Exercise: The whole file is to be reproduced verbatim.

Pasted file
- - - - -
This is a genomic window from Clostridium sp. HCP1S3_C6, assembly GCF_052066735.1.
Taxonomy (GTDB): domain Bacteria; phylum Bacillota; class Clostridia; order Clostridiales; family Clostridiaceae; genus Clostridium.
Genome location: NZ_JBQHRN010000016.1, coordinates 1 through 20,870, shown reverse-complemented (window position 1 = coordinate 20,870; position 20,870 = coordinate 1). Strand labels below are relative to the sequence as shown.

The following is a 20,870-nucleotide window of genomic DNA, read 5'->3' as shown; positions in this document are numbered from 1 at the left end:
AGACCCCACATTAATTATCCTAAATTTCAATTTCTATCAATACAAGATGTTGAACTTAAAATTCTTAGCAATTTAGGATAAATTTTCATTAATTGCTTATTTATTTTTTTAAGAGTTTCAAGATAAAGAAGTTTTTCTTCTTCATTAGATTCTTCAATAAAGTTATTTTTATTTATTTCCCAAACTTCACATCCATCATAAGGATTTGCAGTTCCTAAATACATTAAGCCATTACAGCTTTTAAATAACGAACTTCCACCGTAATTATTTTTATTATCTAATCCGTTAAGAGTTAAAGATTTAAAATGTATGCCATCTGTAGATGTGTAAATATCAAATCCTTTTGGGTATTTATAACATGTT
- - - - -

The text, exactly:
This is a genomic window from Clostridium sp. HCP1S3_C6, assembly GCF_052066735.1.
Taxonomy (GTDB): domain Bacteria; phylum Bacillota; class Clostridia; order Clostridiales; family Clostridiaceae; genus Clostridium.
Genome location: NZ_JBQHRN010000016.1, coordinates 1 through 20,870, shown reverse-complemented (window position 1 = coordinate 20,870; position 20,870 = coordinate 1). Strand labels below are relative to the sequence as shown.

The following is a 20,870-nucleotide window of genomic DNA, read 5'->3' as shown; positions in this document are numbered from 1 at the left end:
AGACCCCACATTAATTATCCTAAATTTCAATTTCTATCAATACAAGATGTTGAACTTAAAATTCTTAGCAATTTAGGATAAATTTTCATTAATTGCTTATTTATTTTTTTAAGAGTTTCAAGATAAAGAAGTTTTTCTTCTTCATTAGATTCTTCAATAAAGTTATTTTTATTTATTTCCCAAACTTCACATCCATCATAAGGATTTGCAGTTCCTAAATACATTAAGCCATTACAGCTTTTAAATAACGAACTTCCACCGTAATTATTTTTATTATCTAATCCGTTAAGAGTTAAAGATTTAAAATGTATGCCATCTGTAGATGTGTAAATATCAAATCCTTTTGGGTATTTATAACATGTT